WASHINGTON - A World Trade Organization panel has found that European subsidies for Airbus injured its U.S. rival Boeing, a U.S. senator said on Friday in remarks that clashed with a colleague's description of the ruling.
The high-stakes decision, not expected to be announced publicly for months, could influence whether Airbus parent EADS and its U.S. partner Northrop Grumman Corp win a multibillion-dollar contract to build a tanker refueling fleet for the U.S. Air Force.
They didn't assess a damage amount, as of yet. But they said there was a violation of the rules and there was harm that happened to Boeing because of this ... aid that was illegal, Senator Sam Brownback of Kansas told Reuters on Friday.
A damage estimate usually comes in later stages of WTO litigation and provides the basis for countries to impose retaliation if an offending practice is not reformed.
Brownback, whose state is home to Boeing military production, was responding to a letter sent by Senator Richard Shelby on Thursday to U.S. Trade Representative Ron Kirk.
Shelby said the WTO had ruled that a launch aid loan mechanism used by European governments to help Airbus develop aircraft was legal under global trade rules and that Boeing was not materially injured by action taken by Airbus.
KANSAS VERSUS ALABAMA
He strongly criticized lawmakers like Brownback who say the WTO ruling is grounds for the Pentagon to decide against buying planes built by Airbus for a new fleet of mid-air refueling tankers.
But on that point, Brownback said he had no intention of backing down.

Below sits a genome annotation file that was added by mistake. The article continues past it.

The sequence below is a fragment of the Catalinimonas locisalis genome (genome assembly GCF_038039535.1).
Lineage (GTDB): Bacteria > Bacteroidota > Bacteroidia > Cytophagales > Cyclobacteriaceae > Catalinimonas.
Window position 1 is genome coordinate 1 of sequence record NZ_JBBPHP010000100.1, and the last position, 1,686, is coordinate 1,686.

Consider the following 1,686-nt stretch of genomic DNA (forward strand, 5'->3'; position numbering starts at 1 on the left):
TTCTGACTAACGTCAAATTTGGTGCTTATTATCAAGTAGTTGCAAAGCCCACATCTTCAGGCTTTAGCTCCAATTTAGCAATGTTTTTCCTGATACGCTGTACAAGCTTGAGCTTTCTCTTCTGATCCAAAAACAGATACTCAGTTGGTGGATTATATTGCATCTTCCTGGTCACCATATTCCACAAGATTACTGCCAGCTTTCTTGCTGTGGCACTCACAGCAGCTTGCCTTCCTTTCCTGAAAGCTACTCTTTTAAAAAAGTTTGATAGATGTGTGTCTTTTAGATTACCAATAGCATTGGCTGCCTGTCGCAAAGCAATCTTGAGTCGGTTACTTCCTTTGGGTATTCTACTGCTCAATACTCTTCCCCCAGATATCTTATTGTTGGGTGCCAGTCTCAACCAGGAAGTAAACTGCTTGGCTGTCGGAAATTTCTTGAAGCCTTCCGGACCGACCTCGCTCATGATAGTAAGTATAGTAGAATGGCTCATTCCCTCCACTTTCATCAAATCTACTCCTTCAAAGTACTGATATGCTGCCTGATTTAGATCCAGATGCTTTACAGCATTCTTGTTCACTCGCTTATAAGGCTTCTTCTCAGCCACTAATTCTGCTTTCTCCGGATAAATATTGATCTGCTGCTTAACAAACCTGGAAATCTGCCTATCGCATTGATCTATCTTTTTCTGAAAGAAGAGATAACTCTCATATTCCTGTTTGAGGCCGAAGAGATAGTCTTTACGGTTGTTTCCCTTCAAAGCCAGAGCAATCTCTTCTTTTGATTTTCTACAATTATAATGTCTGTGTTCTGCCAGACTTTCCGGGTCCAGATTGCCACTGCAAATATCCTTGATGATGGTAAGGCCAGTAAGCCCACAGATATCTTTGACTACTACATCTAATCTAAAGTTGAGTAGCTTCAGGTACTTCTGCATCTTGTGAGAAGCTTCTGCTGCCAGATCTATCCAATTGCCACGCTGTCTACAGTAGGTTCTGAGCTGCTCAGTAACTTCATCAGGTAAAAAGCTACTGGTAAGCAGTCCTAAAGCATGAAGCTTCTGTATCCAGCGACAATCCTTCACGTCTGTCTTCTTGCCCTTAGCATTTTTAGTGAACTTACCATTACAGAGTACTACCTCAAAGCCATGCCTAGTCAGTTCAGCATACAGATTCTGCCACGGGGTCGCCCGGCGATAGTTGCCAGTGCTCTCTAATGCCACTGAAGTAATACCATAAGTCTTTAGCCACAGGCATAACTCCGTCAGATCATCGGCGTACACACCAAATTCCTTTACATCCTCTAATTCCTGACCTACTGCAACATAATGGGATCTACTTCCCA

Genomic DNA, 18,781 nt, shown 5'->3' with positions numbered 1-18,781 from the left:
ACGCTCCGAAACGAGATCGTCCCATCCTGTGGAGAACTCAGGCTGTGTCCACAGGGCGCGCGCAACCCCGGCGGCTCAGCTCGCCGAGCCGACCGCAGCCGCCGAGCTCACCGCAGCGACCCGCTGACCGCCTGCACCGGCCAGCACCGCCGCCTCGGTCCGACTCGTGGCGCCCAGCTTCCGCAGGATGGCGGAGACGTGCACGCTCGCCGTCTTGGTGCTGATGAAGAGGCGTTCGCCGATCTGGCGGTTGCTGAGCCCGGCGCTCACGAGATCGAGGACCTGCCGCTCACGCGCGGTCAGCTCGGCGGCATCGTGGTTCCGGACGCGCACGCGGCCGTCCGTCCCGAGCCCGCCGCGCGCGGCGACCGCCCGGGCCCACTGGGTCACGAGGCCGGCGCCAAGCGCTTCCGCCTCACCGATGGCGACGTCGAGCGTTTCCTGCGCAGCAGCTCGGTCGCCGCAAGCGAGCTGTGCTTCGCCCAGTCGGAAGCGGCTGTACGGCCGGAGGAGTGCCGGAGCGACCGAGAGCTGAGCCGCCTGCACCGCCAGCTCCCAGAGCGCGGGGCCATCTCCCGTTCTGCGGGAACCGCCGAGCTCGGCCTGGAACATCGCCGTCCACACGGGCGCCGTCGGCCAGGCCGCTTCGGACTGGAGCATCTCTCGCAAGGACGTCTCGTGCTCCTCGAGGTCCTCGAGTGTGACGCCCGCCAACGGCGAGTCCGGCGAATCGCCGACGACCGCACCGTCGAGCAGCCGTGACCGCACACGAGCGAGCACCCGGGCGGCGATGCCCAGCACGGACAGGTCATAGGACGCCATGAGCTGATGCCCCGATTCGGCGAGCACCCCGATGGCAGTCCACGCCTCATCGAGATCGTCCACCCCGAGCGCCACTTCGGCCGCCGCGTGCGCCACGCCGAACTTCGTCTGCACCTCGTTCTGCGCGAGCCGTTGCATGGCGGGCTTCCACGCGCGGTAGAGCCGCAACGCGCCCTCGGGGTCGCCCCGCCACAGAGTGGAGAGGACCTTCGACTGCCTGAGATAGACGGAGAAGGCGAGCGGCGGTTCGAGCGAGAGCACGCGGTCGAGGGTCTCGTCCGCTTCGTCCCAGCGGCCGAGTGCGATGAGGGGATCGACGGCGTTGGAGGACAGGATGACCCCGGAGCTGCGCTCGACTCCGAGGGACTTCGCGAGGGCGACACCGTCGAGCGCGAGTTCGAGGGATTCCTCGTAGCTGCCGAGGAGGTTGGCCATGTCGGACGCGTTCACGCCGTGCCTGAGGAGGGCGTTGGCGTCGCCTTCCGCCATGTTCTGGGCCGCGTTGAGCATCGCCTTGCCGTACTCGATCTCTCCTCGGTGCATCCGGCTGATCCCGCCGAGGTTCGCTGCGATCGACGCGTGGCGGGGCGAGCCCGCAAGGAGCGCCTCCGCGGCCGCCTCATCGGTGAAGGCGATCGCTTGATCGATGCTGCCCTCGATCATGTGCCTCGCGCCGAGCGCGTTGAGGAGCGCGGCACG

Having watched Airbus illegally take market share from Boeing for years in the commercial field, I'm not about to stand by while they take U.S. military contracts with a subsidized aircraft, Brownback said.
Brownback said he expected the Defense Department to put out its request for proposals for the tanker program in the next month or two.
Shelby is from Alabama, where a tanker based on a modified Airbus A-330 would be assembled if Northrop and EADS win the projected $35 billion contract.
Kirk's office declined to comment on last week's decision but acknowledged receiving Shelby's letter.
The most important thing right now is that the WTO completes its work on this issue, USTR spokeswoman Debbie Mesloh said.
U.S. private sector sources said the WTO found many launch aid loans Airbus got from European governments were on non-commercial terms, making them a subsidy under WTO rules.
European Union private-sector sources put the ruling in a more favorable light and insisted it will not affect European government plans to provide billions in launch aid to support Airbus' latest project, the A350 wide-body jet. (Reporting by Doug Palmer; Editing by Xavier Briand)